Howard U Students Show Outrage and Call the School 'Trump's Plantation' After Wayne Frederick Meets With Betsy DeVos and Donald Trump

WASHINGTON, DC - APRIL 15:  The Howard University Interdisciplinary Research Building is an 81,670 gross square foot, state of the art research facility on Georgia Avenue and W Street in Northwest Washington DC on April 15, 2016.  The research space creates synergies that lead to research opportunities among investigators across disciplines and provide core and user space to researchers on 

(Photo: Kate Patterson for The Washington Post via Getty Images)

Howard U Students Show Outrage and Call the School 'Trump's Plantation' After Wayne Frederick Meets With Betsy DeVos and Donald Trump

Even Morehouse College's president admits the HBCU initiative will not change much.

Published March 3, 2017

On Tuesday, after Education Secretary Betsy DeVos problematically compared of Historically Black Colleges and Universities to school choice, graffiti appeared on the campus of Howard University. 

In the statement issued by DeVos, she called HBCUs “real pioneers when it comes to school choice.” However, as history would have it, HBCUs were created in response to Black students being denied the same choice and freedoms to attend any educational institution. 

The president of Howard University, Wayne A.I. Frederick, met with DeVos after she became the Education Secretary. His decision to meet with her inspired much anger and protests from students around the campus. 

  1. After Howard's connection with several members of Trump's administration, tags appeared on campus calling the school 'Trump's Plantation'
  2. Additional protest graffiti called out Frederick for not hearing the concerns of Howard students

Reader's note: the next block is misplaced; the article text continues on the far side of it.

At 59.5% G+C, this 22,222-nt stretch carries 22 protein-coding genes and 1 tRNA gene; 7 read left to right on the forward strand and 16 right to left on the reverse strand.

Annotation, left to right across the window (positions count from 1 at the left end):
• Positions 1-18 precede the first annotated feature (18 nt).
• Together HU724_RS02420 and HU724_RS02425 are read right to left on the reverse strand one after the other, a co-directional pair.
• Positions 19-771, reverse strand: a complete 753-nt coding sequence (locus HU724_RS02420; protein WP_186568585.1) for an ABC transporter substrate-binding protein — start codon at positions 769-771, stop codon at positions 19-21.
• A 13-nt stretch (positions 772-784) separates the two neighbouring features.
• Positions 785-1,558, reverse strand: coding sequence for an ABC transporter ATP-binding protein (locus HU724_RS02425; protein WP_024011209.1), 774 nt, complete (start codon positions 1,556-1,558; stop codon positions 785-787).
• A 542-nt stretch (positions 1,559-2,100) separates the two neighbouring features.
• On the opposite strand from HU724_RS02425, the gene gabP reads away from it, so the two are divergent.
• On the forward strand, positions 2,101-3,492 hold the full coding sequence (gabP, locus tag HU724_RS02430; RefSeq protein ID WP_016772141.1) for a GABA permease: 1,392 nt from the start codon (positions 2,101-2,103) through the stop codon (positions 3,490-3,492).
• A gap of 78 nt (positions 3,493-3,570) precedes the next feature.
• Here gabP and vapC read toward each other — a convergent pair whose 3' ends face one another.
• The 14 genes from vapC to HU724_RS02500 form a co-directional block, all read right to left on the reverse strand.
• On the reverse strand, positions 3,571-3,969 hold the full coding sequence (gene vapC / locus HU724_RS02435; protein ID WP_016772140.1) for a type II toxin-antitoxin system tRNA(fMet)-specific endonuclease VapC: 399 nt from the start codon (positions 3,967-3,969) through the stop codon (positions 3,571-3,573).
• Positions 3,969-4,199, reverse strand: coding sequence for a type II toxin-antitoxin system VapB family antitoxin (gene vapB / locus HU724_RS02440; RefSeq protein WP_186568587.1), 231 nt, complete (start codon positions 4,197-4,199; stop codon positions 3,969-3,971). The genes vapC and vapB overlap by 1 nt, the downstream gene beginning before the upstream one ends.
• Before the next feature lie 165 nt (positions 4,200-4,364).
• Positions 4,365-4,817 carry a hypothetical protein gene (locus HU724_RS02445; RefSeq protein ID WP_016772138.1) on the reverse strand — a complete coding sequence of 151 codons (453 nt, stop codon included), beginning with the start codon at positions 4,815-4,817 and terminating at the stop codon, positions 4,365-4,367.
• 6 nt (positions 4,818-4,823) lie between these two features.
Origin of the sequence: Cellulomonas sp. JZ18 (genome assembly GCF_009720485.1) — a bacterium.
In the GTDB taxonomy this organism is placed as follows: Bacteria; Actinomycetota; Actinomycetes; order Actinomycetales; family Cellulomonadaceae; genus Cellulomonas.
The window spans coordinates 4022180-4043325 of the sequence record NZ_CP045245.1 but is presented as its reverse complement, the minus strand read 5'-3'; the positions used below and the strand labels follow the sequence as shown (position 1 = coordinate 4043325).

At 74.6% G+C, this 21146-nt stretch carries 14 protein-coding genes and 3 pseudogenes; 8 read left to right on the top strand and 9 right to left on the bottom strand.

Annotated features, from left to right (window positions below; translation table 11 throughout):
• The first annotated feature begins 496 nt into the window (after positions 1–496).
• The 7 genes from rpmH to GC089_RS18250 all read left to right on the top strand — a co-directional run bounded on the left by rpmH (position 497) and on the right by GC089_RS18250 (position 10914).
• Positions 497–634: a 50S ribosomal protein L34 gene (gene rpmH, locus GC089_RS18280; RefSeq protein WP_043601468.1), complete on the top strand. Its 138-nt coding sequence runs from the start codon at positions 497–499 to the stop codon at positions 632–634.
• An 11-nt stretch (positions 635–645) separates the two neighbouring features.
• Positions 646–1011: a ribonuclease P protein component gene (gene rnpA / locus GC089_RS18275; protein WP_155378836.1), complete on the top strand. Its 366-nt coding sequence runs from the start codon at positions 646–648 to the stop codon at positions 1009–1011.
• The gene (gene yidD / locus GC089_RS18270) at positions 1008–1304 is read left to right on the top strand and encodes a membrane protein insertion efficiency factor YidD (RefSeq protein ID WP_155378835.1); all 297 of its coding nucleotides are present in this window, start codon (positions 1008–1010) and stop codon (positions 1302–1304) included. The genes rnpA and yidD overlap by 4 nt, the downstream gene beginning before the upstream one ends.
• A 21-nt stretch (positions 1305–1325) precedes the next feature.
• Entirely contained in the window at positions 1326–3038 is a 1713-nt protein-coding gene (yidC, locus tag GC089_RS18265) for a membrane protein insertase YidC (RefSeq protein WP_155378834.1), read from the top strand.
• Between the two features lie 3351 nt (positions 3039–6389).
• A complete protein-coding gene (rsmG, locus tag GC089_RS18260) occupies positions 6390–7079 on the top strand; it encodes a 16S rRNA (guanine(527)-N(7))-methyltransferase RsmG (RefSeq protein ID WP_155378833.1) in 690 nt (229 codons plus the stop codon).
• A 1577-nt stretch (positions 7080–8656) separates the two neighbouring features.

3. During Howard's Charter Day, resistance groups spoke out during Frederick's opening address

    Many believe the pro-HBCU image Trump's administration is trying to portray is just a facade which will amount to nothing. 

    This past week, Donald Trump hosted leaders and presidents from HBCUs across the country to sign an executive order for the schools. However, many are now realizing the order will not increase funding to the schools.

  4. Morehouse College President John Wilson Jr. issued a statement Thursday that basically admitted the meeting in the oval office was just a photo op

    "Many had high hopes about this meeting.  There was much advance chatter about it being “historic,” and there were many signals from key Trump administration officials that they would surprise HBCUs with favorable treatment.  Given my experience in the Obama administration, I knew this would require an extraordinary announcement.  Why?  Because I knew that President Obama had invested $3 billion more in HBCUs in his first six years than President Bush invested in his final six years.  Therefore, since President Trump pledged to “do more for HBCUs than any other president has done before,” we could have reasonably expected him to get started by announcing at least an additional $500 million to HBCUs…this year!  And beside the expectation of new funding, there was advance talk of changes like an aspirational goal of 5 to 10 percent for federal agency funding to HBCUs, a special HBCU innovation fund, large boosts in Pell Grant and Title III funding, and extra tax breaks for those in the private sector who contribute to HBCUs.  But, instead of the long-awaited executive order containing or signaling any of those outcomes, the key change is a symbolic shift of the White House HBCU Initiative from the Department of Education to the White House.  It is not possible to measure the impact of this gesture anytime soon, if ever,  read Wilson's statement. 

Written by Rachel Herron

(Photo: Kate Patterson for The Washington Post via Getty Images)


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